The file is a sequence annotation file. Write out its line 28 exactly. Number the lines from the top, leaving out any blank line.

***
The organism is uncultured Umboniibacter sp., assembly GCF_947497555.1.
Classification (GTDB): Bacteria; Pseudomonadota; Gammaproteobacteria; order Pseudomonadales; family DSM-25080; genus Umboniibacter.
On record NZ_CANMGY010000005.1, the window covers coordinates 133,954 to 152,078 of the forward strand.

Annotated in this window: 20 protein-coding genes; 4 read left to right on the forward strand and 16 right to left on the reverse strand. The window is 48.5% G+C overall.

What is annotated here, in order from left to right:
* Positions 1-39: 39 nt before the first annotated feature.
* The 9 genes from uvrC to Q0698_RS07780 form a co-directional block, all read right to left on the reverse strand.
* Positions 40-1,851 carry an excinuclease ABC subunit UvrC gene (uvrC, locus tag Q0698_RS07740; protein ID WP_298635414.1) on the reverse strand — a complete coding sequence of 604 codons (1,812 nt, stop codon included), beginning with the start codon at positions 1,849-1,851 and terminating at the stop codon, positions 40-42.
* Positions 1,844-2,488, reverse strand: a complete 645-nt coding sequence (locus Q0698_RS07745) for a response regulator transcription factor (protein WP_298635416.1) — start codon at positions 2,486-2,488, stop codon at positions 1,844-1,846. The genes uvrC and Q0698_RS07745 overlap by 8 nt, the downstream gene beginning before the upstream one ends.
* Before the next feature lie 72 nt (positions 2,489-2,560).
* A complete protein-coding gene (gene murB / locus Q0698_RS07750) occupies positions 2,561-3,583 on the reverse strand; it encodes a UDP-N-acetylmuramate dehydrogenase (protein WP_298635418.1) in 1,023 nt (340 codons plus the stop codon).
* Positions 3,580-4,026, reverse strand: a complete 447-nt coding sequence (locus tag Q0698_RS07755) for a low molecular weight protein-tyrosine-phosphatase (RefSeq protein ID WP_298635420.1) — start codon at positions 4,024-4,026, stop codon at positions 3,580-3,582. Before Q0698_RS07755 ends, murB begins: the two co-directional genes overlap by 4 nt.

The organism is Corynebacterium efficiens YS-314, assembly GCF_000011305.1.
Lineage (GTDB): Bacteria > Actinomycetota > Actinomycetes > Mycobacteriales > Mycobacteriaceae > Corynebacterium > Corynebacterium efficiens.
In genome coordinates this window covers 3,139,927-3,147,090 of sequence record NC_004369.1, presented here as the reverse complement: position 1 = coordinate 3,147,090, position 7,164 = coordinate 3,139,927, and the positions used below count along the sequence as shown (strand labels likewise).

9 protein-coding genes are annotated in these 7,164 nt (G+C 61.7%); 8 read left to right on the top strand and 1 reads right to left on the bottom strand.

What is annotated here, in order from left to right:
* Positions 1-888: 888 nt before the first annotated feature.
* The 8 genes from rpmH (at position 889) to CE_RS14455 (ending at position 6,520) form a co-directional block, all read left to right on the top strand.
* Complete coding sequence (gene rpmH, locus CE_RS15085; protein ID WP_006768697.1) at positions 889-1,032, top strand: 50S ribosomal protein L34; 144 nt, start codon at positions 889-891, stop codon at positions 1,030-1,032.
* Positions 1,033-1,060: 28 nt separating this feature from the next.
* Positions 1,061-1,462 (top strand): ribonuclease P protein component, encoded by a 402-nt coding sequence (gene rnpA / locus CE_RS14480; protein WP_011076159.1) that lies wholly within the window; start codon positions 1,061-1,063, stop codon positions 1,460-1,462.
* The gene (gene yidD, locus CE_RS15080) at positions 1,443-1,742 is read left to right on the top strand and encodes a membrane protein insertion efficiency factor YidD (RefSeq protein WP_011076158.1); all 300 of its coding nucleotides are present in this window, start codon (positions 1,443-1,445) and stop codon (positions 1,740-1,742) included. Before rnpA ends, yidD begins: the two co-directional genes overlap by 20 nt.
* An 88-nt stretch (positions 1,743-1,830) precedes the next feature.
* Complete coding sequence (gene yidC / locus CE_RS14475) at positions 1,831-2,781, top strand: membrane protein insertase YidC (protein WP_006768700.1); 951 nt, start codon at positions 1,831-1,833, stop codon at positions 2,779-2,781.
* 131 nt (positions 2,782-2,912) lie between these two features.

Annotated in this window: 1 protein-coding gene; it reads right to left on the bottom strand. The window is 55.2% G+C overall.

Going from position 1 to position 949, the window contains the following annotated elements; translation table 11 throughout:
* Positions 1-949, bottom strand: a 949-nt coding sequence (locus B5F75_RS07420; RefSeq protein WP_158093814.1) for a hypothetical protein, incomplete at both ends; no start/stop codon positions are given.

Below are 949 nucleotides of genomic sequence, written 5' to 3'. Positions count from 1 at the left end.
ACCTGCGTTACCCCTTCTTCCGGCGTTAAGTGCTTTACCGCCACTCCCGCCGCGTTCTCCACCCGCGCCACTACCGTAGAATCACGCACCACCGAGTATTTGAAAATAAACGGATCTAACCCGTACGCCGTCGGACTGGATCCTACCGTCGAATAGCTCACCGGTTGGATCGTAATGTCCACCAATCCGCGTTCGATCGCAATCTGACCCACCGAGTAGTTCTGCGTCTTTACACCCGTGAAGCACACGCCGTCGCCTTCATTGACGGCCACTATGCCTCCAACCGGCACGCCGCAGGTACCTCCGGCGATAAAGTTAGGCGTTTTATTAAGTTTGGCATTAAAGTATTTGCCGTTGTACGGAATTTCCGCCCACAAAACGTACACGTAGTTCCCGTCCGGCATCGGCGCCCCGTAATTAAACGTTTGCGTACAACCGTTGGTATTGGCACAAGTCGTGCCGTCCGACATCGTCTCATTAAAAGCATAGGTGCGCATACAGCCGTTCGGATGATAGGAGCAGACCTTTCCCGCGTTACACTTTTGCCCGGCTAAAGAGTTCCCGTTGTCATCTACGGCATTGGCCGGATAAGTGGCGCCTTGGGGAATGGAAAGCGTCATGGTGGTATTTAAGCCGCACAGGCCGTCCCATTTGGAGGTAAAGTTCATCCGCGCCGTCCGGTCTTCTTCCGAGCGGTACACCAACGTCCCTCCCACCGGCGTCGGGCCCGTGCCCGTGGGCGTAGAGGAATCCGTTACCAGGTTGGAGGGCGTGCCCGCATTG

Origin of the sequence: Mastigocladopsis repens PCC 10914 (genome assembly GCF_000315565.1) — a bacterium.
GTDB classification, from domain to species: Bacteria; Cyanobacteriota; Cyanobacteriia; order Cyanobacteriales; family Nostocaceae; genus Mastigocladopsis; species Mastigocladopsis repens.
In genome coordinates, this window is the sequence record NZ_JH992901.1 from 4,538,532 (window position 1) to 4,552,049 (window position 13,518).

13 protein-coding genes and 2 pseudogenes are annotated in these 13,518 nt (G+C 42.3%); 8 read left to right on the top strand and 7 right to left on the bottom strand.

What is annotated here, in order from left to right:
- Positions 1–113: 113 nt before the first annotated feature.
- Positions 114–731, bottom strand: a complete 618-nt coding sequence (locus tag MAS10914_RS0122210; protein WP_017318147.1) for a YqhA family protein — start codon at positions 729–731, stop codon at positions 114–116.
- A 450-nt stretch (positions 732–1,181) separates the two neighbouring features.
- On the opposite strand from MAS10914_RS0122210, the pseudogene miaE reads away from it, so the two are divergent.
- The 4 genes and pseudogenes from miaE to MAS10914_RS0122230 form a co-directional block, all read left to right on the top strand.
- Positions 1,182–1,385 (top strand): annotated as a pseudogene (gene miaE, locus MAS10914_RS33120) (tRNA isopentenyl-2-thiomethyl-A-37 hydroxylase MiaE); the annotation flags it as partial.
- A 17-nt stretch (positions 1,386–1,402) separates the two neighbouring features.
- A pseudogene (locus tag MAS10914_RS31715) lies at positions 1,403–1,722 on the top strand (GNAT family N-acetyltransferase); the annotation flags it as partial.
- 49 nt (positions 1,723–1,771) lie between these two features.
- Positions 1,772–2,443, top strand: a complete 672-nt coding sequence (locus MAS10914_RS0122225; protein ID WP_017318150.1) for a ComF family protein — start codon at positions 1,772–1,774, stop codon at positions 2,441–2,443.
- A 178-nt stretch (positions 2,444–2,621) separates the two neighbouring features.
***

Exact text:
Going from position 1 to position 949, the window contains the following annotated elements; translation table 11 throughout: